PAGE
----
Asia-Pacific

The coronavirus finally has an official name. Here's how it was chosen

Microscopic illustration of the spreading 2019 corona virus that was discovered in Wuhan, China. Source: Getty

Working under new naming guidelines introduced in 2015, the World Health Organization has named the deadly coronavirus COVID-19.

The United Nations' health agency has finally given an official name to the deadly novel coronavirus, almost two weeks after it declared the disease a public health emergency.

World Health Organization (WHO) chief Tedros Adhanom announced the name at a press conference in Geneva on Wednesday.

"We now have a name for the disease and it's COVID-19," he said. 

Dr Tedros said that "co" stands for "corona", "vi" for "virus" and "d" for "disease", while "19" was for the year, as the outbreak was first identified on December 31.

The name had been chosen to avoid references to a specific geographical location, animal species or a group of people in line with international recommendations for naming aimed at preventing stigmatisation.

WHO had earlier given the virus the temporary name of "2019-nCoV acute respiratory disease" and China's National Health Commission this week said it was temporarily calling it "novel coronavirus pneumonia" or NCP.

Under a set of guidelines issued in 2015, WHO advises against using place names such as Ebola and Zika - where those diseases were first identified and which are now inevitably linked to them in the public mind.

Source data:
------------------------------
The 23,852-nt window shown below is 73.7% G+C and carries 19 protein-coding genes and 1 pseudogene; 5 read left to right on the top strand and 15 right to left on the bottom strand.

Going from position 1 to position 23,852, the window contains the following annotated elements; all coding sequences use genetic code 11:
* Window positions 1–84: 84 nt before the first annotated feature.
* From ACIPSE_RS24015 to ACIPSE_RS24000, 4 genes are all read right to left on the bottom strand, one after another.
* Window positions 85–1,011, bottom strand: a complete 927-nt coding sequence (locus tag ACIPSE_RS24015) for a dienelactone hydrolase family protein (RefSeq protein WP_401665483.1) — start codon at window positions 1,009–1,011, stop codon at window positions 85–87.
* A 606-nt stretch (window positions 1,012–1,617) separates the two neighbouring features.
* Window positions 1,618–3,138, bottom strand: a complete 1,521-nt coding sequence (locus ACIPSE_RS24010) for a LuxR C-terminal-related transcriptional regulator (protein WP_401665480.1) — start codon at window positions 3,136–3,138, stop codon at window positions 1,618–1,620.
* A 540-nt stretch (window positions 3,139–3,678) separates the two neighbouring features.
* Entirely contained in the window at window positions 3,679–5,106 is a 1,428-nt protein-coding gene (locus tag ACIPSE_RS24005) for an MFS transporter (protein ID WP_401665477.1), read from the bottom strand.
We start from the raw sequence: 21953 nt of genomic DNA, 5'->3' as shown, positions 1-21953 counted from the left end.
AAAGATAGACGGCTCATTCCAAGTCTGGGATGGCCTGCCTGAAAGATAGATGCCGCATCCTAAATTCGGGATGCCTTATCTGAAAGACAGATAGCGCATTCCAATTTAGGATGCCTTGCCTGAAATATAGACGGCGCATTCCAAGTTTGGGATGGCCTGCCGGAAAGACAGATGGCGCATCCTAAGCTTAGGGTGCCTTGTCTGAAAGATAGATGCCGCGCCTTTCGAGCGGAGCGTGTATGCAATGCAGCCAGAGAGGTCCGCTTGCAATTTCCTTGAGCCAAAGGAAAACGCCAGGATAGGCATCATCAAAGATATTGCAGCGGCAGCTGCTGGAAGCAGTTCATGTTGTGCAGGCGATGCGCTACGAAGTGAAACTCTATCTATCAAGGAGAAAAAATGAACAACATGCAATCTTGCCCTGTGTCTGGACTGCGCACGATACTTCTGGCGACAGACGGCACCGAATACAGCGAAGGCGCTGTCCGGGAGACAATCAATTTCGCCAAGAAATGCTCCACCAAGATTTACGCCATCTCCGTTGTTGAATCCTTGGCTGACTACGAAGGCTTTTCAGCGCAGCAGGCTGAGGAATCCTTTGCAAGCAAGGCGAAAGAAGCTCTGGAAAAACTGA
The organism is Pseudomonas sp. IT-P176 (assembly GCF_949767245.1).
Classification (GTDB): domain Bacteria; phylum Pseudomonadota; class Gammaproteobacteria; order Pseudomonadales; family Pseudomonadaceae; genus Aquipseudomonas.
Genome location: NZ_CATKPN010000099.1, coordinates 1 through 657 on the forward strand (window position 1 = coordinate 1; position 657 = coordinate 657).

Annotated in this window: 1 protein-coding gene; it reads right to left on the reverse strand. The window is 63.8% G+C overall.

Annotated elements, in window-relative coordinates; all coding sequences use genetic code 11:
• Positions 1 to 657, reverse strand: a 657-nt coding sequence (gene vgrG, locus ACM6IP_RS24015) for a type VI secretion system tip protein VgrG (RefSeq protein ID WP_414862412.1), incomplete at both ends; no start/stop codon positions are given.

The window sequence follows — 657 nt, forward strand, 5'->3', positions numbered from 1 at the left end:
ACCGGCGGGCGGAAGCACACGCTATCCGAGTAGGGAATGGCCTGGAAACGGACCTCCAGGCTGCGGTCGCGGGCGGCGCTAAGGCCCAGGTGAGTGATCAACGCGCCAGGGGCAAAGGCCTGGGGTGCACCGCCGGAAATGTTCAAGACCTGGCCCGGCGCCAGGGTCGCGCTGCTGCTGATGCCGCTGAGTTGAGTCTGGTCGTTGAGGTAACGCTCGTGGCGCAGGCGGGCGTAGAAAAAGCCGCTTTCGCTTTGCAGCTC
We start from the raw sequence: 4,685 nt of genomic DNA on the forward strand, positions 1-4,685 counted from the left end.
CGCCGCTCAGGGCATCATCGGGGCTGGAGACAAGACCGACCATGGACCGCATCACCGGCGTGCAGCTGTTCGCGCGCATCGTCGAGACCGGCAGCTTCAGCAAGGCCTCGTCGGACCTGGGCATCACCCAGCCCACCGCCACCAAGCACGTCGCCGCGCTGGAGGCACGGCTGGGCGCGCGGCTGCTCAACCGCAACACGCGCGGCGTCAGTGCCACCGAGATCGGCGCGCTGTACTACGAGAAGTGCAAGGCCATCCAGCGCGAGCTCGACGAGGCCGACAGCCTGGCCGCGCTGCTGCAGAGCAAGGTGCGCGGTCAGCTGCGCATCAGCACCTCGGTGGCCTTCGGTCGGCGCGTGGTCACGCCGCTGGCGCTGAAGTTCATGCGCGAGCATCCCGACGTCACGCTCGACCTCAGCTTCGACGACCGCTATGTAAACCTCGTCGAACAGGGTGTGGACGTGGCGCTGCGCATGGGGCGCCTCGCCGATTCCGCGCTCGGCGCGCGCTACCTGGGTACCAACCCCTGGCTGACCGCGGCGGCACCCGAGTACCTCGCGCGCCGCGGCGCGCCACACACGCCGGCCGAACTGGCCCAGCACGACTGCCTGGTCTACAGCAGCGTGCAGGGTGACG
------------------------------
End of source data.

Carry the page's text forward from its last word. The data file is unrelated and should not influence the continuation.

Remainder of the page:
More general names such as "Middle East Respiratory Syndrome" or "Spanish flu" are also now avoided as they can stigmatise entire regions or ethnic groups.

WHO also notes that using animal species in the name can create confusion, such as in 2009 when H1N1 was popularly referred to as "swine flu".

This had a major impact on the pork industry even though the disease was being spread by people rather than pigs.

People's names - usually the scientists who identified the disease - are also banned, as are "terms that incite undue fear" such as "unknown" or "fatal", the WHO said.

The guidelines were introduced five years ago with the goal of minimising unnecessary negative effects on nations, economies and people.

“This may seem like a trivial issue to some, but disease names really do matter to the people who are directly affected," WHO's assistant director-general for health security Keiji Fukuda said at the time. 

"We’ve seen certain disease names provoke a backlash against members of particular religious or ethnic communities, create unjustified barriers to travel, commerce and trade, and trigger needless slaughtering of food animals. This can have serious consequences for peoples’ lives and livelihoods.”

The virus, first identified in the central Chinese city of Wuhan, has so far killed more than 1,000 people and infected at least 42,000. 

Stay up to date with SBS NEWS

  • App
  • Subscribe
  • Follow
  • Listen
  • Watch